November 28, 2018
DIY Real Estate: Inside Technology’s Next Disruption
By Chester S. Spatt, Pamela R. and Kenneth B. Dunn Professor of Finance, Carnegie Mellon University’s Tepper School of Business
Venture capitalism’s latest darling — proptech, or technology that targets real estate — is barreling toward an industry that’s ripe for disruption. Convenience, a rise in technical fluency, and a preference among prosperous millennials for replacing the middleman with an app are all factors driving people toward sites such as Zillow and Opendoor.
But before we start deconstructing the future of real estate as we know it, it’s important to recognize some key factors that could influence the amount of disruption proptech can create, even if it re-shapes the way we think about buying and selling property.
The first thing to remember is this: disruption is not inherently bad. While changing the status quo can be uncomfortable, even painful, it’s also a sign of progress. People don’t do the same jobs now that they did 20, 30, or 40 years ago. We work flexible hours, often from home. We answer our own phones, make our own appointments, type our own correspondence, book our own travel, operate elevators ourselves. But change is the core of our society’s success.
Even so, we have not always handled disruption as well as we could. Retraining people to do new jobs, or to do their old jobs differently, can be challenging. Typically, those who adapt most readily to change were probably more flexible than their peers originally, and in some cases started adapting before any retraining was even available.
The same may also be true with real estate. Once an area that was viewed as disruption-proof — because people are always going to require places to live and need to change their housing consumption on occasion — technology has quickly revealed that this is an industry capable of change. No longer do buyers need a real estate agent just to access listings; we can do that from our own computer or phone. This technology also simplifies the process for buyers by identifying options quickly within a preferred location and budget range, as well as providing a look into the interior of the home. But that doesn’t mean the real estate agent is obsolete. Matching is very important in housing markets, and good agents play an essential role in finding the right house for the right buyer. That’s why most sales are concentrated within a small set of talented agents.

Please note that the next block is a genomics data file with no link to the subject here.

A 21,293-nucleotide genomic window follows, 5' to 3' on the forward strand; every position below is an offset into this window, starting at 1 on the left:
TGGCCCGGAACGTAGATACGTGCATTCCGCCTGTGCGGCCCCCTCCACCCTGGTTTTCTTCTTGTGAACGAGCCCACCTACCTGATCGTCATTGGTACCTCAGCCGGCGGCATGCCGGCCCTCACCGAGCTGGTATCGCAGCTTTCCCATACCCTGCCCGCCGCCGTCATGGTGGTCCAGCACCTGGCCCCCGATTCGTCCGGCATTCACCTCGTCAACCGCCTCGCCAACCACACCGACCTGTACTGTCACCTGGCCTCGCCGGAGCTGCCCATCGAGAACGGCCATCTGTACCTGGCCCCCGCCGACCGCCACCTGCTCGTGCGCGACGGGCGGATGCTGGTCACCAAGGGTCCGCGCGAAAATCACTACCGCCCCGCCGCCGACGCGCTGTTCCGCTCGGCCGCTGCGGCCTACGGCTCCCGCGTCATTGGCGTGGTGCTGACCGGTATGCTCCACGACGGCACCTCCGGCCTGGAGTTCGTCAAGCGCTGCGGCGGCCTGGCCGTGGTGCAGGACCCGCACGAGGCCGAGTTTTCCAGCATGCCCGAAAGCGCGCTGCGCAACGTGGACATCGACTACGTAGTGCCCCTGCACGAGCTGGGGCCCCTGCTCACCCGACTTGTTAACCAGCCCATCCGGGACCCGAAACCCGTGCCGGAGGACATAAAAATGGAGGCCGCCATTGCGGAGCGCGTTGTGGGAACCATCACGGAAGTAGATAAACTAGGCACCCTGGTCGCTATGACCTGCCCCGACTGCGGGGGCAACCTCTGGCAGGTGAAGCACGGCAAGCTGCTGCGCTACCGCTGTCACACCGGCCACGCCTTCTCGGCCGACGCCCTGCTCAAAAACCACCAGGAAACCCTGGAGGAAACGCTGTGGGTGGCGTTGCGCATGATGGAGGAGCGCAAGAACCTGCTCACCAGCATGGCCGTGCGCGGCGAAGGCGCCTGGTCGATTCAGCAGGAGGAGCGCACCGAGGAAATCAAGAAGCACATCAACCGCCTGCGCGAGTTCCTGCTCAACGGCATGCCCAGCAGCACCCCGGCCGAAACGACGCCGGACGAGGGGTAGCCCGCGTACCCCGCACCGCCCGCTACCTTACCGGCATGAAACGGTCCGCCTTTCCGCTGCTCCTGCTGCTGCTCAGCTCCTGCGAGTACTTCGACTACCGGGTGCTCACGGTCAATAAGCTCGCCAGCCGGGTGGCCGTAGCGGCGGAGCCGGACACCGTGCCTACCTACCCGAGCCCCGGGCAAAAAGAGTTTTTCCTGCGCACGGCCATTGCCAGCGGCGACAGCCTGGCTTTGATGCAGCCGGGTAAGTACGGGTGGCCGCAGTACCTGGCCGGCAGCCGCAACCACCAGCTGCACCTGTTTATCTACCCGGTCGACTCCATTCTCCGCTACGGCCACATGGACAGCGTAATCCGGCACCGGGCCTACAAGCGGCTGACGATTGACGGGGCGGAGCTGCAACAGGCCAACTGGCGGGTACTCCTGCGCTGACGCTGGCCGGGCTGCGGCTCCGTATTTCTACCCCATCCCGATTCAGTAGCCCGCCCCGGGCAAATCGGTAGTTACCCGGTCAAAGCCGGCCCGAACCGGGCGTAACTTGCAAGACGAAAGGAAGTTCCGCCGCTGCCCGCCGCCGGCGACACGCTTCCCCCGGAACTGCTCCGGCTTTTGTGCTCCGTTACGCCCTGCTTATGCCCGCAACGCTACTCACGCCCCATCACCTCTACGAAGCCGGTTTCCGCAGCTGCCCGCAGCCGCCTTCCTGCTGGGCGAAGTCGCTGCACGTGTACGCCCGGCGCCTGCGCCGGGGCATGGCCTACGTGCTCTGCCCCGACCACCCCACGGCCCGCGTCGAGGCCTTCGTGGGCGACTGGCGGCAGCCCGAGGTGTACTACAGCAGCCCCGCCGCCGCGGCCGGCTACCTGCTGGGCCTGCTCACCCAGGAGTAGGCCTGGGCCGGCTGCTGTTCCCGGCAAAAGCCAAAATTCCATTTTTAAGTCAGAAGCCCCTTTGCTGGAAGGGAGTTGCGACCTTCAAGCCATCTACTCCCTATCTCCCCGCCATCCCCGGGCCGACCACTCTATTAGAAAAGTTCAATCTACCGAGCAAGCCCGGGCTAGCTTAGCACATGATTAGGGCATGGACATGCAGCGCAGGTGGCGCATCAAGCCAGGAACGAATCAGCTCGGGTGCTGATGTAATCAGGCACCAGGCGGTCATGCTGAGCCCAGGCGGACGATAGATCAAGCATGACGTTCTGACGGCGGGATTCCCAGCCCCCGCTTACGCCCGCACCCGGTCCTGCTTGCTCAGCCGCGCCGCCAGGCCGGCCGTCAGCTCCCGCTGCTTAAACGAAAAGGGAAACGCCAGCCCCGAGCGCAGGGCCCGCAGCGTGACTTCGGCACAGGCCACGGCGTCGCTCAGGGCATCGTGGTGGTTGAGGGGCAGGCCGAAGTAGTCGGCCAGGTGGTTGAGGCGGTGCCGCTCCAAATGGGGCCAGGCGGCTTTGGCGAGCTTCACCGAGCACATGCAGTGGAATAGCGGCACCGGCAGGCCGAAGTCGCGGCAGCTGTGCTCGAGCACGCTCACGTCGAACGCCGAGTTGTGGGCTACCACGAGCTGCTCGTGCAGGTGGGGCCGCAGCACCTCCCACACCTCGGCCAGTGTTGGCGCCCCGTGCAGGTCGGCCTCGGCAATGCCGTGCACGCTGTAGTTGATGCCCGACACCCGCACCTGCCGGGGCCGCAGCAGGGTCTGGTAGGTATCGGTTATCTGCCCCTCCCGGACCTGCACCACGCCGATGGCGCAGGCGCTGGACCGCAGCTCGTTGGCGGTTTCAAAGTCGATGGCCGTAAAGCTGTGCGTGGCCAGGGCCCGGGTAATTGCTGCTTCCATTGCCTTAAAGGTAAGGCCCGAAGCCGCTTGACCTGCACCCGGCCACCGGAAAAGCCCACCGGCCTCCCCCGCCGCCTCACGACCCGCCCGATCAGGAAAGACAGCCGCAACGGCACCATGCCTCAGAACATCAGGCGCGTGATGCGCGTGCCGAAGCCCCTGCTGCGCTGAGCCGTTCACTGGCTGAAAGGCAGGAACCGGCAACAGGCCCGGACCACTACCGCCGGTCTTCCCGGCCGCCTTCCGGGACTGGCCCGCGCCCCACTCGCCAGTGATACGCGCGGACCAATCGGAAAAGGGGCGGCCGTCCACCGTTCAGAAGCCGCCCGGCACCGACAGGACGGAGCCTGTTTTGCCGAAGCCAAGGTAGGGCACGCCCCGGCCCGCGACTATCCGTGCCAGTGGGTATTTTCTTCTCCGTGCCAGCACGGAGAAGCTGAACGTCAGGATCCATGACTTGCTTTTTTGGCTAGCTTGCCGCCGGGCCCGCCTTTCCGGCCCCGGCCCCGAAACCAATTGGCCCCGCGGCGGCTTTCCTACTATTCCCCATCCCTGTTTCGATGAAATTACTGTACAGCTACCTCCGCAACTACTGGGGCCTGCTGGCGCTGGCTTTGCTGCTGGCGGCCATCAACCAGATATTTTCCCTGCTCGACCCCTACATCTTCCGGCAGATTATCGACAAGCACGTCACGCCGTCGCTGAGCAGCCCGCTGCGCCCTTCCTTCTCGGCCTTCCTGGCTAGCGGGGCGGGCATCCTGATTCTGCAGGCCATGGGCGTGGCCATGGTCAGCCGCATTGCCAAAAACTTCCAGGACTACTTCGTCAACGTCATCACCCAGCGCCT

While some proptech sites are pushing for transactions that are sight-unseen, which would impact even high-performing real estate agents, other frictions in the market are at play that could mitigate the disruption. For example, high transfer taxes can distort and limit real estate transactions. Adverse selection — in which a seller may know more than the buyer about the condition of the property, possibly mitigated by inspection — can come into play. Suddenly, the role of the real estate agent in creating good matches becomes more important because of the cost barriers and risks in the background.
The bottom line is this: disruption impacts many professions, from taxi drivers who compete with Uber to bank tellers who compete with mobile apps and ATMs. So why should real estate agents be exempt from that? As Billy Beane told his lead scout in Moneyball, “Adapt or die.” It may sound harsh, but the alternative is to make work for people that isn’t genuinely needed — and that’s not a hallmark of a society that pursues progress or respects the dignity of workers.